Gordon Campbell | Parliament TV | Parliament Today | Video | Questions Of the Day | Search


Govt signals backdown on speed camera change

Govt signals backdown on speed camera change

The National Party is predicting a Government backdown on plans to lower speed camera tolerance levels.

National's Police spokesman Tony Ryall says Government ministers and officials have been hinting for months that dropping speed camera tolerance levels from 10km over the limit to 5km would be part of a pre-Christmas road safety package.

"However, in response to my question in Parliament today on this move, Police Minister George Hawkins replied "That is not the Government's policy. It probably won't be the Government's policy," says Mr Ryall.

"This is the clearest indication yet that Labour is under pressure to abandon the speed camera move in face of strong political and public opposition.

"Some estimates suggest such a move would see a 50% increase in speed camera convictions," he says.

"In a June 2003 statement, Transport Minister Paul Swain said, "The most convincing argument supporting the police enforcement of speed limits is the declining rate of death and injury from road crashes".

"In the past year, police issued a record number of speeding tickets - almost a million - but the latest available data from LTSA shows the road toll up, crashes up and injuries up. Information from the Transport Minister shows that 75% of fatal accidents and 85% of all crashes happened under the posted speed limit.

"National says lowering the speed camera tolerance will not improve road safety, it will only convict more hardworking New Zealanders, making them antagonistic towards the police.

"National wants the police to focus on visibility, drink driving, excessive speed and driver fatigue. We also oppose hidden cameras," says Mr Ryall.

© Scoop Media

Parliament Headlines | Politics Headlines | Regional Headlines

Veronika Meduna: The Kaikoura Rebuild

A Scoop Foundation Investigation

Friday will be a big day for people north of Kaikōura – and for hundreds of construction workers who are racing to reopen State Highway 1 in time for the holiday season.

By the afternoon, the South Island’s main transport corridor will be open to traffic again, more than a year after a magnitude 7.8 earthquake mangled bridges and tunnels, twisted rail tracks and buried sections of the road under massive landslides. More>>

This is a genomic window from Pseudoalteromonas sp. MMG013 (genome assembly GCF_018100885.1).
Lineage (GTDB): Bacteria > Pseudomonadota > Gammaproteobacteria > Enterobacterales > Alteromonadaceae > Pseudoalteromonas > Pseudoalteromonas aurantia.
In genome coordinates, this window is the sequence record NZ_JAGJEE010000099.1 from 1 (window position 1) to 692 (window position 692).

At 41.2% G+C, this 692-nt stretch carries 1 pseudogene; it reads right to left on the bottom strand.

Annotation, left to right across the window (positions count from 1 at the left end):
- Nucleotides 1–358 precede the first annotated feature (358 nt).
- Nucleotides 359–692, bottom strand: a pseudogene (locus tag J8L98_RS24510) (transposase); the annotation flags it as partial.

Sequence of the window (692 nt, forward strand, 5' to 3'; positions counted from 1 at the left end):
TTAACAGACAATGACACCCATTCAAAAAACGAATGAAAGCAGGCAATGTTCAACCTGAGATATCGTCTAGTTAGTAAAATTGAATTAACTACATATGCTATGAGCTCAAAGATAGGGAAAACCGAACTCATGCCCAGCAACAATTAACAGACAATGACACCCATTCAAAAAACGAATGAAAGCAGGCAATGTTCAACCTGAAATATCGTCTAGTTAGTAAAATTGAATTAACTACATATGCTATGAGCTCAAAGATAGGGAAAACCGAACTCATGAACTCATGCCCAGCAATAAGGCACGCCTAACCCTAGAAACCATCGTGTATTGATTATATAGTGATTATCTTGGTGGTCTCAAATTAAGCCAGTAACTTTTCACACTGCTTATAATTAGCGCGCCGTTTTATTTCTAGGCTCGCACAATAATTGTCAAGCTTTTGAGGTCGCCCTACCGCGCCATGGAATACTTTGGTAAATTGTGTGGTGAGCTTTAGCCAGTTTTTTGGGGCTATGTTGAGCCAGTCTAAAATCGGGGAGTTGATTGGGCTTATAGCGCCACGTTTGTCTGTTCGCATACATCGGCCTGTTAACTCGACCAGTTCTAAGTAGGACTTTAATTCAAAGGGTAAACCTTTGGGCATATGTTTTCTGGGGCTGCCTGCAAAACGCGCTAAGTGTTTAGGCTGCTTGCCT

BPS HYEFU WYSIWYG: Labour's Budget Plans, Families Package

“Today we are announcing the full details of the Government’s Families Package. This is paid for by rejecting National’s tax cuts and instead targeting spending at those who need it most. It will lift 88,000 children out of poverty by 2021." More>>


Gordon Campbell: On Defence Spending, Alabama, And Dolly Parton

The spending lavished on Defence projects to meet the risks that could maybe, possibly, theoretically face New Zealand in future is breath-taking, given how successive governments have been reluctant to spend even a fraction of those amounts on the nation’s actual social needs. More>>


Members' Bills: End Of Life Choice Bill Passes First Reading

The End of Life Choice Bill in the name of David Seymour has been sent to a select committee for consideration by 76 votes to 44. It is the third time Parliament has voted on the issue in recent decades and the first time such a Bill has made it over the first hurdle. More>>


State Sector: MPI Survives Defrag Of Portfolios

The Ministry for Primary Industries will not be split under the new government, but will instead serve as an overarching body for four portfolio-based entities focused on fisheries, forestry, biosecurity and food safety. More>>


Gordon Campbell: On Vulnerable Kids, RNZ Funding, And Poppy

The decision to remove the word ‘vulnerable’ from the Ministry for Vulnerable Children could well mark a whole shift in approach to the care of children in need... More>>





Featured InfoPages